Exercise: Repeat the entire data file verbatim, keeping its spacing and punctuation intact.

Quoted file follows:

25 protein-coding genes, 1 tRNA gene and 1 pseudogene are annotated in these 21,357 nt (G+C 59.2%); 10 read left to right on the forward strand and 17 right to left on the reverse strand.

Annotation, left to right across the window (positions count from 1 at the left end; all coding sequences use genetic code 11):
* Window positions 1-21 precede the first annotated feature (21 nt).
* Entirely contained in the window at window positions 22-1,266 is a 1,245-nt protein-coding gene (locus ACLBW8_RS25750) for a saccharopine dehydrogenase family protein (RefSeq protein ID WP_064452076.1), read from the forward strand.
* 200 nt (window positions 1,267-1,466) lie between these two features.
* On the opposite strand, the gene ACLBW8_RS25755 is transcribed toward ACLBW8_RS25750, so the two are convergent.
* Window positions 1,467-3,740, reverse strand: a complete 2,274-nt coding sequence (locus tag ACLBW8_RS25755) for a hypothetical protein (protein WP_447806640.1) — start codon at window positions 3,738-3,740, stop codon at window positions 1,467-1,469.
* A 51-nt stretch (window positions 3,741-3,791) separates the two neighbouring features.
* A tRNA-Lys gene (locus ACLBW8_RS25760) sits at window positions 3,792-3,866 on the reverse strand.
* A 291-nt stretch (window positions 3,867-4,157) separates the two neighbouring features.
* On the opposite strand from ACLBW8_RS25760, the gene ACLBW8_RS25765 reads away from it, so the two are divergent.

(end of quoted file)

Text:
25 protein-coding genes, 1 tRNA gene and 1 pseudogene are annotated in these 21,357 nt (G+C 59.2%); 10 read left to right on the forward strand and 17 right to left on the reverse strand.

Annotation, left to right across the window (positions count from 1 at the left end; all coding sequences use genetic code 11):
* Window positions 1-21 precede the first annotated feature (21 nt).
* Entirely contained in the window at window positions 22-1,266 is a 1,245-nt protein-coding gene (locus ACLBW8_RS25750) for a saccharopine dehydrogenase family protein (RefSeq protein ID WP_064452076.1), read from the forward strand.
* 200 nt (window positions 1,267-1,466) lie between these two features.
* On the opposite strand, the gene ACLBW8_RS25755 is transcribed toward ACLBW8_RS25750, so the two are convergent.
* Window positions 1,467-3,740, reverse strand: a complete 2,274-nt coding sequence (locus tag ACLBW8_RS25755) for a hypothetical protein (protein WP_447806640.1) — start codon at window positions 3,738-3,740, stop codon at window positions 1,467-1,469.
* A 51-nt stretch (window positions 3,741-3,791) separates the two neighbouring features.
* A tRNA-Lys gene (locus ACLBW8_RS25760) sits at window positions 3,792-3,866 on the reverse strand.
* A 291-nt stretch (window positions 3,867-4,157) separates the two neighbouring features.
* On the opposite strand from ACLBW8_RS25760, the gene ACLBW8_RS25765 reads away from it, so the two are divergent.